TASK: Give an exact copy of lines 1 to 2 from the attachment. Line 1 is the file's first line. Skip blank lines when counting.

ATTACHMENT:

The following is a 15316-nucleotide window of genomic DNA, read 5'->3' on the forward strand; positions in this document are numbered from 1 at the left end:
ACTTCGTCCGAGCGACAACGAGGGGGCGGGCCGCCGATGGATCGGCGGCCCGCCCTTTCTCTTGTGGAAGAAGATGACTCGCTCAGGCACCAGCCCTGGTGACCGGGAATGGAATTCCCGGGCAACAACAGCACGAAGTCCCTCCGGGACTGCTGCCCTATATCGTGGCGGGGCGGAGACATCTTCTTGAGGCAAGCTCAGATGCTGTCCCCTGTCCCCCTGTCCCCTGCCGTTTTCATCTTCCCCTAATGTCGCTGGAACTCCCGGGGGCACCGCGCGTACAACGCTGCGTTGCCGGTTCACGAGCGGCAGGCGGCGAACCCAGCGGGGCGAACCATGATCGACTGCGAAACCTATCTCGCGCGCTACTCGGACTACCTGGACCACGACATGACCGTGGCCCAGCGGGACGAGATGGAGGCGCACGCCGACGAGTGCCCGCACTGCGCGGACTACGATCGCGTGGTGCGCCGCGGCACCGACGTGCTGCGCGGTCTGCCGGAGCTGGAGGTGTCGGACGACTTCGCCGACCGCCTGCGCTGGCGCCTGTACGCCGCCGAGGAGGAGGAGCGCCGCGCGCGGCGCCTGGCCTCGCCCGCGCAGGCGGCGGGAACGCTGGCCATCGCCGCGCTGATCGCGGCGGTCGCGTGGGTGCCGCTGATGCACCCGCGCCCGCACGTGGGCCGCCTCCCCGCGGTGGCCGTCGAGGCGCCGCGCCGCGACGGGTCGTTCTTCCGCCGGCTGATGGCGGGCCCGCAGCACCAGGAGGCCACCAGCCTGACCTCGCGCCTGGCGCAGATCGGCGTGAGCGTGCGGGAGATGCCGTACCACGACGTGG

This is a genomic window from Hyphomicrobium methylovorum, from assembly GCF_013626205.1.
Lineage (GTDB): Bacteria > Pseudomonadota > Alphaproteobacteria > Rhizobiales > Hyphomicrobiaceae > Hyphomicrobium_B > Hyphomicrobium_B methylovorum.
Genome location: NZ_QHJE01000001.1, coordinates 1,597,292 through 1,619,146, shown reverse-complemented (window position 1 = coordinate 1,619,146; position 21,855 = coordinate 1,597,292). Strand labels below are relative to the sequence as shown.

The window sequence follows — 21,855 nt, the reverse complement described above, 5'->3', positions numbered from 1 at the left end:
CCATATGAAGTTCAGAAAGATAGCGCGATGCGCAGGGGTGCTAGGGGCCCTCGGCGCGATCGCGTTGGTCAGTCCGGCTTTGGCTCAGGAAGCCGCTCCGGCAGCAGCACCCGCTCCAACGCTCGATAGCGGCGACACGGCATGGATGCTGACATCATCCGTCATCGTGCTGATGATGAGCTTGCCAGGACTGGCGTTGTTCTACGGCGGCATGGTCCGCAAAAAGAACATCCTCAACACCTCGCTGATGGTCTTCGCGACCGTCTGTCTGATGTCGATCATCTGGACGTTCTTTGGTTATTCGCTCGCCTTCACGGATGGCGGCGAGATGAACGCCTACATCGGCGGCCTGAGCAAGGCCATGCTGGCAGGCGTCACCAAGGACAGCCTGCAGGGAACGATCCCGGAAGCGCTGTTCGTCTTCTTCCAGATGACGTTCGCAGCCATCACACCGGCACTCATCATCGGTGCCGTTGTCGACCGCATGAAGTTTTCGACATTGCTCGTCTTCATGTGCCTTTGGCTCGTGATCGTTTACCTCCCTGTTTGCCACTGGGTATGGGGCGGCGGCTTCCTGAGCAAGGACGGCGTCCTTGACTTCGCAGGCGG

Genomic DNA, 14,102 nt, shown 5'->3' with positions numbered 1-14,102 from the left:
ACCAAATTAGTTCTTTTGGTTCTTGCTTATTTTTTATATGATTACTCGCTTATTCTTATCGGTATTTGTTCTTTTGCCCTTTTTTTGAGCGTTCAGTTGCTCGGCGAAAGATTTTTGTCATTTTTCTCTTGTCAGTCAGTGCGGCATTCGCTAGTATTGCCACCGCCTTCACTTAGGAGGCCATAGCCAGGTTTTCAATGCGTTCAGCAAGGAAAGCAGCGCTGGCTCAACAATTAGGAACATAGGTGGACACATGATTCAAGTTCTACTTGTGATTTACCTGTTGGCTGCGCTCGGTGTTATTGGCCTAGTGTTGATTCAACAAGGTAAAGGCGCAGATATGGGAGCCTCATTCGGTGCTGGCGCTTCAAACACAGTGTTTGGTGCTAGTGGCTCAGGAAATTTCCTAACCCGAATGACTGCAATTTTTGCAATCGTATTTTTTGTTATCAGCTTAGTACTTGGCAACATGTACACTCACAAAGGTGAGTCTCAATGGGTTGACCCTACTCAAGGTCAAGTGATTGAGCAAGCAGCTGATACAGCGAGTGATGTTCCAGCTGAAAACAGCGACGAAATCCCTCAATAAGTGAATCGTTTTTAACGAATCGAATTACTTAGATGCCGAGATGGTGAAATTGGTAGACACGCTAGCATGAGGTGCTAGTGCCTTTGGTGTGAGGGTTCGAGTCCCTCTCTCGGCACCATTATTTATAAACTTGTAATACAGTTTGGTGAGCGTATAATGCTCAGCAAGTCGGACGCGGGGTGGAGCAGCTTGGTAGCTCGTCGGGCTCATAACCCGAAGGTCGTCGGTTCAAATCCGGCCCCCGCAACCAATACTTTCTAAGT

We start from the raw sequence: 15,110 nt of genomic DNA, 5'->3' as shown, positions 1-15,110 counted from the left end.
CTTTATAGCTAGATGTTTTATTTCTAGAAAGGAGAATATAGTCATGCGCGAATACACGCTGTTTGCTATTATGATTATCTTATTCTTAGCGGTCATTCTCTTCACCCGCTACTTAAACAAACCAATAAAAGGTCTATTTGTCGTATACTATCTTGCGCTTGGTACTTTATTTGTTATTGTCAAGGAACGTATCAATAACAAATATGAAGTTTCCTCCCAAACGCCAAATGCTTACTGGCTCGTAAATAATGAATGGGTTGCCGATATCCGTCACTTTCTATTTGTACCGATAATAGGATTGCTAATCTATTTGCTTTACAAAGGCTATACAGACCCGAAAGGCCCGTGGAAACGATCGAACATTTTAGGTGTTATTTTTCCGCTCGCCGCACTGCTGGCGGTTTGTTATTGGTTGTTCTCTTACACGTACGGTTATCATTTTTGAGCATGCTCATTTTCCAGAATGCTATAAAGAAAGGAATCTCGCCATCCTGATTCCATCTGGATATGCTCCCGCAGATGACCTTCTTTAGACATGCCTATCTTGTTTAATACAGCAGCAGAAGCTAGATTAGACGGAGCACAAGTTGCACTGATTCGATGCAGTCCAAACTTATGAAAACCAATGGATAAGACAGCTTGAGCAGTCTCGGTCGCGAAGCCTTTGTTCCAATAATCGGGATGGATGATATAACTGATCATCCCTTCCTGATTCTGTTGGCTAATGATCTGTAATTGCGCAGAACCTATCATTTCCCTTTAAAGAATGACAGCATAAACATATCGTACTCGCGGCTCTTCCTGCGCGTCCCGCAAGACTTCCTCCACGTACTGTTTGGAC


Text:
The following is a 15316-nucleotide window of genomic DNA, read 5'->3' on the forward strand; positions in this document are numbered from 1 at the left end:
ACTTCGTCCGAGCGACAACGAGGGGGCGGGCCGCCGATGGATCGGCGGCCCGCCCTTTCTCTTGTGGAAGAAGATGACTCGCTCAGGCACCAGCCCTGGTGACCGGGAATGGAATTCCCGGGCAACAACAGCACGAAGTCCCTCCGGGACTGCTGCCCTATATCGTGGCGGGGCGGAGACATCTTCTTGAGGCAAGCTCAGATGCTGTCCCCTGTCCCCCTGTCCCCTGCCGTTTTCATCTTCCCCTAATGTCGCTGGAACTCCCGGGGGCACCGCGCGTACAACGCTGCGTTGCCGGTTCACGAGCGGCAGGCGGCGAACCCAGCGGGGCGAACCATGATCGACTGCGAAACCTATCTCGCGCGCTACTCGGACTACCTGGACCACGACATGACCGTGGCCCAGCGGGACGAGATGGAGGCGCACGCCGACGAGTGCCCGCACTGCGCGGACTACGATCGCGTGGTGCGCCGCGGCACCGACGTGCTGCGCGGTCTGCCGGAGCTGGAGGTGTCGGACGACTTCGCCGACCGCCTGCGCTGGCGCCTGTACGCCGCCGAGGAGGAGGAGCGCCGCGCGCGGCGCCTGGCCTCGCCCGCGCAGGCGGCGGGAACGCTGGCCATCGCCGCGCTGATCGCGGCGGTCGCGTGGGTGCCGCTGATGCACCCGCGCCCGCACGTGGGCCGCCTCCCCGCGGTGGCCGTCGAGGCGCCGCGCCGCGACGGGTCGTTCTTCCGCCGGCTGATGGCGGGCCCGCAGCACCAGGAGGCCACCAGCCTGACCTCGCGCCTGGCGCAGATCGGCGTGAGCGTGCGGGAGATGCCGTACCACGACGTGG